Literature review: Assessing sustainability in architecture  

A key issue in integrating sustainable design into architecture is few perceive sustainability as a means of innovation and as a new interesting way of designing successful buildings (Van Hinte, Neelen, Vink and Vollaard, 2003). It appears that most perceive it as an expensive add on to tick government regulation boxes. Often design teams do not have a collaborative approach to design and therefore cause problems and badly resolved issues. Sustainability is often one of these issues and it is usually solved with a ground/ air source heat pump and solar panels (Mclennan, 2004). Therefore if sustainability and architecture were not perceived separately this argument would not exist and buildings today would be both beautiful and efficient. Sustainable building can be combined with modern architectural statement.

Mclennan, (2004) asks “What is sustainability other than a poorly used misunderstood word that is hindering itself with misconceptions?” Ingels, (2012) believes too that there is a common misconception about sustainability, that of how much of our current life style are we willing to sacrifice? This common misconception is ingrained into the public mind, a negative view on a positive design change. As Ingels, (2012) agrees stating that sustainability shouldn’t be a moral sacrifice or political dilemma, but similarly to Van Der Ryn, (1996) it has to be a design challenge. A challenge that architects should embrace as an exciting way to solve design issues with the environment in mind. However, “Almost every architectural and engineering firm today claims, to some extent, that it practices sustainable design or at least has done a few ‘green’ buildings, while in reality, most have little true understanding of the subject” (Mclennan, 2004, p. 2).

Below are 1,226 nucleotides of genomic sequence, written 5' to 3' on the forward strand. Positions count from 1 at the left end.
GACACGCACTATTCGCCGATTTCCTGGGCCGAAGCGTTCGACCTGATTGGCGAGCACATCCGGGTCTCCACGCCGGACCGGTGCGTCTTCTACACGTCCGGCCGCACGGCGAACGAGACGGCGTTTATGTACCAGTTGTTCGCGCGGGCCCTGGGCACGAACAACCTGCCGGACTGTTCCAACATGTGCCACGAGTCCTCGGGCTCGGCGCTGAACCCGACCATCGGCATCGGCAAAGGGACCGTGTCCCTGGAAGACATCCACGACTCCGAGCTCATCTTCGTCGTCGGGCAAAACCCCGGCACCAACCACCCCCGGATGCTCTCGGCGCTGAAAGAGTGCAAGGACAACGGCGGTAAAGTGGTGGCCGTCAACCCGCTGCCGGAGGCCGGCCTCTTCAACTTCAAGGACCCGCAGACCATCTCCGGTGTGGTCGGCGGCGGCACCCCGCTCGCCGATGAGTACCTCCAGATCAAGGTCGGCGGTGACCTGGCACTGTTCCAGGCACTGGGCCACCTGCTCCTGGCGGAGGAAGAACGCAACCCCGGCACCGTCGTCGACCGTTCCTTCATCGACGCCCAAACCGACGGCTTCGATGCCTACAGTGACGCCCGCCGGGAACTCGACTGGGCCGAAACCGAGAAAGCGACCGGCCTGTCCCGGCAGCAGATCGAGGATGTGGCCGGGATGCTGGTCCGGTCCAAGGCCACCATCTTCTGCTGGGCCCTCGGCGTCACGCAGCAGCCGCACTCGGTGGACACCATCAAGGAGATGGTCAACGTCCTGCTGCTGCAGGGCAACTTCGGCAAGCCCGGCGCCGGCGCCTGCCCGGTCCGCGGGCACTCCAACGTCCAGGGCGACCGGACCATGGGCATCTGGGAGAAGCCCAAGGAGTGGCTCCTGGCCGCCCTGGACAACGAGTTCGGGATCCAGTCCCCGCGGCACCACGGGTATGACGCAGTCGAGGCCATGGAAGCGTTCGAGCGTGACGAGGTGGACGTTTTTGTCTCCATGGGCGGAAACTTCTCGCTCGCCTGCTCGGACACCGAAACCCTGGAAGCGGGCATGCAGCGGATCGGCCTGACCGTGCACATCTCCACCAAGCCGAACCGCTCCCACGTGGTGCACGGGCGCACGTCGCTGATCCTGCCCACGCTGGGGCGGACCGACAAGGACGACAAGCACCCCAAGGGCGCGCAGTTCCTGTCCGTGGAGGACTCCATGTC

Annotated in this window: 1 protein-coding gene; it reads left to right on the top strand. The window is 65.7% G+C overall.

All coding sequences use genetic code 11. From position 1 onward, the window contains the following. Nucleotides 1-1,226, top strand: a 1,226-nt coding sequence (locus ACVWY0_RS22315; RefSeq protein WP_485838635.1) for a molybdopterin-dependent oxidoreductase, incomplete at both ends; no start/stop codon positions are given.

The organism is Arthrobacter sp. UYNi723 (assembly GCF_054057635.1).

Mclennan, (2004) considers that “Most of the barriers to a sustainable future are not technological but are fear and ignorance based.” Which may stem from the misconception Ingles, (2012) depicts. Or architects may have become overwhelmed by Van der Ryn’s, (1996) concept that sustainable design is a whole new way of thinking. Mclennan, (2004) agrees saying that, “Sustainable design is expanding the definition of good design.” Explaining that sustainability looks at a wider set of factors compared to traditional design could be another reason why architects have suppressed the subject for so long (Mclennan, 2004). RIBA similarly has identified that sustainable design addresses a wider set of principles, and they are currently working on the green overlay that applies to the plan of work. It is a proposal of a design procedure that works with the current plan of work, as an overlay to make sure that at every step in the design process sustainability has been consulted (Peel 2011). Therefore the green overlay may be seen as a break through as it has established that sustainable design expands and betters traditional design and that also it should be considered throughout the whole design process by all professions involved as something that informs the design. In turn it can erase the fear of a whole new design process and make architects realise that sustainable design is an enhanced process. It might encourage architects to recognise the current environmental social and economical needs mean that architects should be designing with the environment in mind, and that it is achievable for all practices.

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